December 8, 2021

Volume XI, Number 342

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December 07, 2021

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December 06, 2021

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Prop 12 Prevails over Constitutionality Complaints

  • On August 20, 2021, an Iowa federal judge dismissed a May 2021 lawsuit filed in Iowa federal district court by the Iowa Pork Producers Association (“IPPA”) and three Iowa pork companies, challenging the constitutionality of California’s Proposition 12 (“Prop 12”), California’s animal welfare law affecting food producing animals.  The U.S. District Court for the Northern District of Iowa granted California’s motion to dismiss after concluding that Iowa pork producers failed to establish that the court had personal jurisdiction over the California state officials named in the case.  Additionally, the court concluded that the complaint failed because Prop 12 applies generally to pork and veal production without regard to the state of origin.

  • As a recap from our 2019 blog post on Prop 12, California voters passed this law as a ballot initiative in the November 2018 election.  The new law established the standard for confinement of certain farm animals and bans the sale of eggs, veal, and pork products that do not comply with the new confinement standards.  The 2018 law amended the existing California Health and Safety Code provisions for Farm Animal Cruelty, regulating the treatment of farm animals.  Meat producers, farmers, and agricultural associations have repeatedly challenged the constitutionality of Prop 12, arguing that it violates the Constitution’s commerce clause by placing an undue burden on interstate commerce.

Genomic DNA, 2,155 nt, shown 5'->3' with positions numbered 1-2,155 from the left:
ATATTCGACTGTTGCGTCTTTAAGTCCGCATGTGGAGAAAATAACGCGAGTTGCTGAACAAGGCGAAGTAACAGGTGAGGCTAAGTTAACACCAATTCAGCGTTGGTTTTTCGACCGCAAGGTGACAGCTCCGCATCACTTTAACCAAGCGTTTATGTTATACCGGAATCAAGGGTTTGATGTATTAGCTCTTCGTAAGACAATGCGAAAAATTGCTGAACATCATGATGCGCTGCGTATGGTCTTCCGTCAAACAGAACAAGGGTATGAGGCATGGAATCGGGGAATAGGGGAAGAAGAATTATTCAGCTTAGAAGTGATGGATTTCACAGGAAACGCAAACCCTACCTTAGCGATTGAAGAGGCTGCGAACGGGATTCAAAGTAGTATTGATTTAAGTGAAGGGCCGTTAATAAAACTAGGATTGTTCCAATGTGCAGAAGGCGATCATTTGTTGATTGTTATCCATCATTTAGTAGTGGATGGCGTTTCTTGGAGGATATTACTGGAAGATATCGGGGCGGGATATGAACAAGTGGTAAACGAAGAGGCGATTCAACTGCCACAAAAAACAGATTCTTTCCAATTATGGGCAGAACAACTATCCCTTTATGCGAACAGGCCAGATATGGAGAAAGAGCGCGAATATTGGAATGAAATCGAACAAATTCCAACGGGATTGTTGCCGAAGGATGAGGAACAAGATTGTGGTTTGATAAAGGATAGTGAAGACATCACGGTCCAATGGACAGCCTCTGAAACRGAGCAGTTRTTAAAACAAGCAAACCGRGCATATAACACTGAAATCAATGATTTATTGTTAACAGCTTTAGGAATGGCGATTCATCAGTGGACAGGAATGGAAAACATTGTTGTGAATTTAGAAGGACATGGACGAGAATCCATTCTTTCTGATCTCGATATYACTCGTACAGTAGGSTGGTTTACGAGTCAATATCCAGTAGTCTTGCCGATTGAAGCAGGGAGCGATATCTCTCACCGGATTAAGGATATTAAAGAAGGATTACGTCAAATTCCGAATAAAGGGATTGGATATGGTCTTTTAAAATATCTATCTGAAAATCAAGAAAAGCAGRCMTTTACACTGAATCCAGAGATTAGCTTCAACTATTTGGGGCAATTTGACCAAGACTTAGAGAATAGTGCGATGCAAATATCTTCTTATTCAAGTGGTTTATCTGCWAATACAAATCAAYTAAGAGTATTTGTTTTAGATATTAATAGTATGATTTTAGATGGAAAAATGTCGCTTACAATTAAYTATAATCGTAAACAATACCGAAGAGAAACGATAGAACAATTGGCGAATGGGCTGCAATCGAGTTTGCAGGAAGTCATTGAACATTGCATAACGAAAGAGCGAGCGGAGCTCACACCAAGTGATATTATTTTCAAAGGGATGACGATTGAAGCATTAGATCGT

• The dismissal in Iowa is another loss for the animal agricultural industry, as the courts dismissed a similar lawsuit in May 2020.  In addition, the North American Meat Institute (NAMI) failed to convince the U.S. Court of Appeals for the Ninth Circuit to ban the implementation of Prop 12 in late 2020, and the Supreme Court declined to hear an appeal of the NAMI case.  Prop 12 challenges continue, as Senators from Kansas, Iowa, Mississippi, and Texas recently introduced a bill, the Exposing Agricultural Trade Suppression Act (EATS Act), in August 2021, but the bill has yet to reach the Senate.

© 2021 Keller and Heckman LLPNational Law Review, Volume XI, Number 245
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About this Author

Keller and Heckman offers global food and drug services to its clients. Our comprehensive and extensive food and drug practice is one of the largest in the world. We promote, protect, and defend products made by the spectrum of industries regulated by the U.S. Food and Drug Administration (FDA), the European Commission and Member States authorities in the European Union (EU) and similar authorities throughout the world. The products we help get to market include foods, pharmaceuticals, medical devices, veterinary products, dietary supplements, and cosmetics. In addition...

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